St. Christopher House is currently seeking participants to complete a *financialdiary.

*A financial diary is a record of how your household manages their
income and expenses in relation to their life goals, financial plans, and
financial service use.

Participants will need to commit to an interview* *with us* twice per month
for up to four months and will be paid $30 per interview, for a minimum
total remuneration of $180. TTC tickets provided if necessary. *Participants,
if they want, will also be able to meet with a Community Financial Worker
who can help them work through any financial problems.

At the interview, we will ask participants to share with us their opinions
and experiences of financial services, as well as recording household
income, expenditures, savings and borrowing that occur between interviews.
Interviews can take place evenings and weekends.”

if you know anyone who would be interested, please pass my
number (647-968-9285) on to that person so we can determine if they are
eligible. The participant is paid $30 for each interview, and we can pay
for TTC tickets if that is necessary.



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What does standing at a bus stop suggest to the body that waits, and what are the mechanisms that ‘convince’ us to do nothing but wait? What are the links between waiting for a streetcar and boredom? Can boredom be transformed via random encounters among bodies in transit? Can our inactivity and passivity towards our current precarious life conditions be transformed into the space and time to address our vulnerability to economic crises? What are the links between Mayday, precarious life conditions, the current crisis, streetcars, waiting, habit and boredom? We don’t know yet, but we would like to create them with you!

Another Mayday is approaching and the Precarious Workers, the Unemployed, Immigrants, Indigenous People, Antiracist, Anti-homophobia and Feminist Groups, Prisoner Rights organization, and many more “life contortionists” of the world are organising to protest and celebrate this historical anniversary, with an eye on the current crisis. Protest and celebrate because we need to raise our voices against exploitation and exclusion but we also need to think creatively about new strategies of solidarity and friendship, of social redistribution and self-emancipation. That is, we need to think joyfully and creatively within the “Great Recession” if we want to survive any economic bailouts, future crises and general depressions.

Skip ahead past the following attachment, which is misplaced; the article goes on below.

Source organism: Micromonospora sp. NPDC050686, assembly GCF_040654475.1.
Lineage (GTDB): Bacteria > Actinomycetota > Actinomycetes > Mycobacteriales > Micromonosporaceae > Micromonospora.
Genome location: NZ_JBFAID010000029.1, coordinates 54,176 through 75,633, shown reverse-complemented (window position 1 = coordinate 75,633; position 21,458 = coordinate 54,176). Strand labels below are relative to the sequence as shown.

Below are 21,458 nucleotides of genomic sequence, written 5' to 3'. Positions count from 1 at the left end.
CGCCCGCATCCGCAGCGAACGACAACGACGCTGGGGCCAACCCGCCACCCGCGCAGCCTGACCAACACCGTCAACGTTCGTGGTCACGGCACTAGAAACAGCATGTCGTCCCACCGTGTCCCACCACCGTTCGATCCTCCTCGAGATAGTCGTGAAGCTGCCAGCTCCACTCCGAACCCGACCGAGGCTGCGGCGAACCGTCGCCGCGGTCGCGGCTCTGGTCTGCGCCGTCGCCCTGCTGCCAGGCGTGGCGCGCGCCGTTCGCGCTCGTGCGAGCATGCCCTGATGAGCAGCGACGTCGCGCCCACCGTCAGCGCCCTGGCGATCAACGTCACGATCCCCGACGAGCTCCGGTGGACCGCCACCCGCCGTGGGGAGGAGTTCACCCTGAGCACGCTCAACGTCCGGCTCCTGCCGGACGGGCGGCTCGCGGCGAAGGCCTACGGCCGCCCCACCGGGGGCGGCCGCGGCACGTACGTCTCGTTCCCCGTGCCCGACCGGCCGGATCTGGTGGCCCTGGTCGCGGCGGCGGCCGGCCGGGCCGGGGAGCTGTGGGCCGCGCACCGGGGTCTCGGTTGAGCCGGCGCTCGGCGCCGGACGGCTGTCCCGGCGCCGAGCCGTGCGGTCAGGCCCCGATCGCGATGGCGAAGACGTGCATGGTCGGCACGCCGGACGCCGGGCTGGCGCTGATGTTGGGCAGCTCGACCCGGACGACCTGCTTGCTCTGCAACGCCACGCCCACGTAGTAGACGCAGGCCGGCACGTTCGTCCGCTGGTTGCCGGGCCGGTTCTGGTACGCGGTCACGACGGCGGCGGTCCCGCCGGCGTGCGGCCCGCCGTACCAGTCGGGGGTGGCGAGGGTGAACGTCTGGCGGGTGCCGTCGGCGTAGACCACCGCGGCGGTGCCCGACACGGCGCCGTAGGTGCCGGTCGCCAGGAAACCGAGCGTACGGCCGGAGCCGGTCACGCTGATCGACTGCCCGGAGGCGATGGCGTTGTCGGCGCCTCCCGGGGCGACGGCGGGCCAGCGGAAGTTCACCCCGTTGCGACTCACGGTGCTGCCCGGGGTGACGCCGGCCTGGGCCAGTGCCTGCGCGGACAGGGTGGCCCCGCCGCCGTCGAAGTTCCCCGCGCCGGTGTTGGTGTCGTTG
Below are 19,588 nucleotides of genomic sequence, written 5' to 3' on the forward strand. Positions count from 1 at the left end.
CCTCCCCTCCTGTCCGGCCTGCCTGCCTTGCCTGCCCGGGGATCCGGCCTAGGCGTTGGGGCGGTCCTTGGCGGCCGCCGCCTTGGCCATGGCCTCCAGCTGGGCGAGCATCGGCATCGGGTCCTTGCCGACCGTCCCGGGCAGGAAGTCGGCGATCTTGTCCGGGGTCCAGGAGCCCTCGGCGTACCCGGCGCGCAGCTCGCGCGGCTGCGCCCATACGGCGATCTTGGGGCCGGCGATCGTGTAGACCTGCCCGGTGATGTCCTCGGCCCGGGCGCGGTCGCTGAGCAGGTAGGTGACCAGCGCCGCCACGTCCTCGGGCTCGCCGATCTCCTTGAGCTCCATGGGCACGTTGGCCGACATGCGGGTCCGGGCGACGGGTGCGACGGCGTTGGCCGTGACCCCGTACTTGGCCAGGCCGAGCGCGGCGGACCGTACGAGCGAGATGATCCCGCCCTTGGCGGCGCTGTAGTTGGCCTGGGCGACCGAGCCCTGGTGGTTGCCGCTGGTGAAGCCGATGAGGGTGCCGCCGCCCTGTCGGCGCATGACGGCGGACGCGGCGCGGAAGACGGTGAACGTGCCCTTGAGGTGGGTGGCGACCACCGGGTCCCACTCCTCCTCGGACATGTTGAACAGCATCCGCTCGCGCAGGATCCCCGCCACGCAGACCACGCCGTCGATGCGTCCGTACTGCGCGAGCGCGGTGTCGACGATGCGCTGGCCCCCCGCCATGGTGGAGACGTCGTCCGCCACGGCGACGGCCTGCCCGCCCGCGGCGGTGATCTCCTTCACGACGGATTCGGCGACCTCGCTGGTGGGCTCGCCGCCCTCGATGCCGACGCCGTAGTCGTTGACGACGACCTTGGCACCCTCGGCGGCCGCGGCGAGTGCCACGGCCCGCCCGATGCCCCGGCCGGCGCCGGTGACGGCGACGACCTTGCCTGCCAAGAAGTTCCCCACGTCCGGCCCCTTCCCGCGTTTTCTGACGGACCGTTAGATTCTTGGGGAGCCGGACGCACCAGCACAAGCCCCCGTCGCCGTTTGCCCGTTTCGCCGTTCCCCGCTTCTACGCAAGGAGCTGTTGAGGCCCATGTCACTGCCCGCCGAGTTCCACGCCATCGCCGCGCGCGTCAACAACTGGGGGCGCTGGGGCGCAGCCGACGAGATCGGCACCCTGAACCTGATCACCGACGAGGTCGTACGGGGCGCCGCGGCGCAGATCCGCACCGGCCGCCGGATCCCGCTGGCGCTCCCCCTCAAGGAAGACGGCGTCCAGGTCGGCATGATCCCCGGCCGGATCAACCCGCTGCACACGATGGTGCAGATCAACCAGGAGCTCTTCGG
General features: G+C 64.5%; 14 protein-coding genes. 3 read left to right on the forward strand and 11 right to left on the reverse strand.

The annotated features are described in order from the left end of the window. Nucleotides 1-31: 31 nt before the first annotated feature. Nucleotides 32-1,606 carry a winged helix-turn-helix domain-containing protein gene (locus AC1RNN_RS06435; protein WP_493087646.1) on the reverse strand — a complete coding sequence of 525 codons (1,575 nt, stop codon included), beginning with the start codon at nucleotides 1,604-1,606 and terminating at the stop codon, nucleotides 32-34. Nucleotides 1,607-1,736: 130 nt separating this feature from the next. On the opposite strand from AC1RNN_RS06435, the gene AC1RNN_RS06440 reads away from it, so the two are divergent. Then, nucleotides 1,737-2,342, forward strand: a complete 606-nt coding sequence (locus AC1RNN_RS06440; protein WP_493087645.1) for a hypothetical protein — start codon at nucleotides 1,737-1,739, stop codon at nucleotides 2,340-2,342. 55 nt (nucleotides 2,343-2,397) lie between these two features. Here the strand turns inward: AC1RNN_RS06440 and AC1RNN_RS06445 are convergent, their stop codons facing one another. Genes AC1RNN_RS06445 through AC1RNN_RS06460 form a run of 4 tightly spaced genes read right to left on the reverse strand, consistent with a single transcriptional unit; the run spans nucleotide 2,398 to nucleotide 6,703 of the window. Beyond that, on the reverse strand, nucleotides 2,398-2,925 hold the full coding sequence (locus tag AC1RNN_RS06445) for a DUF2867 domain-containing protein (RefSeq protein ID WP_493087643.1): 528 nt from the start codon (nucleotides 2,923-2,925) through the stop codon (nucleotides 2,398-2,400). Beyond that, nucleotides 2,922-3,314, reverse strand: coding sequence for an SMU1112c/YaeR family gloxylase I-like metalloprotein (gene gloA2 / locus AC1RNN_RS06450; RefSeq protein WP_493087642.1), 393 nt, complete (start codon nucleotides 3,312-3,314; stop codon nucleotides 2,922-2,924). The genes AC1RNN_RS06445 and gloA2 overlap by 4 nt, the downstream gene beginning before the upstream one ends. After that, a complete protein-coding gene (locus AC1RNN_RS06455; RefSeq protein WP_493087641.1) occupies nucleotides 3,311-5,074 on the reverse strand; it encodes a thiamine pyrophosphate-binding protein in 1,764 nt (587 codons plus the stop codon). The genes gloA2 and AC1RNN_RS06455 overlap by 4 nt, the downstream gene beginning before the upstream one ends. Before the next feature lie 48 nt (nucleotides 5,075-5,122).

In this spirit, Interference Project: Wait! is looking for artists interested in engaging the above questions for an experiment in the active re-composition of spaces at streetcar and bus shelters around the city of Toronto, with a strong emphasis on precarity. As an interference, rather than an intervention, the project aims at playful stimulations of possible relations between (or among) commuters waiting for public transport, the feeling of boredom, and any other term mentioned above.

We call for artivists whose work explores relational, affective, soft, subtle, fugitive, tactical, high-tech, low-tech, no-tech, invisible and non-confrontational political interferences to join us in the occupation of bus shelters for any specified time on Mayday 2009.

Please send your Mayday interference proposal and artist statement to by April 18th 2009 or contact us for further information.

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Monday, 6 April
Centre for Women and Trans-People U of T
563 Spadina Avenue, Room 101

Struggle, movement and resistance grows from the collective work of artists and activists. Organizing for change includes producing creative works and carrying out cultural interventions – works that shift mindsets, jar apathy, shatter myths and inspire passion.


The struggle for migrant justice needs you. This year has seen elites using the economic crisis as an excuse to steal public funds; wreck social services; take away people’s jobs rather than cut profits; targeting those they perceive as the weakest – indigenous people; the homeless; refugee claimants; women in shelters; queer and trans migrants, caregivers; factory workers and temporary workers.
We say enough is enough. On 2 May 2009, we will take to the streets to showcase our creative power and make clear our demands. Your participation is urgently required.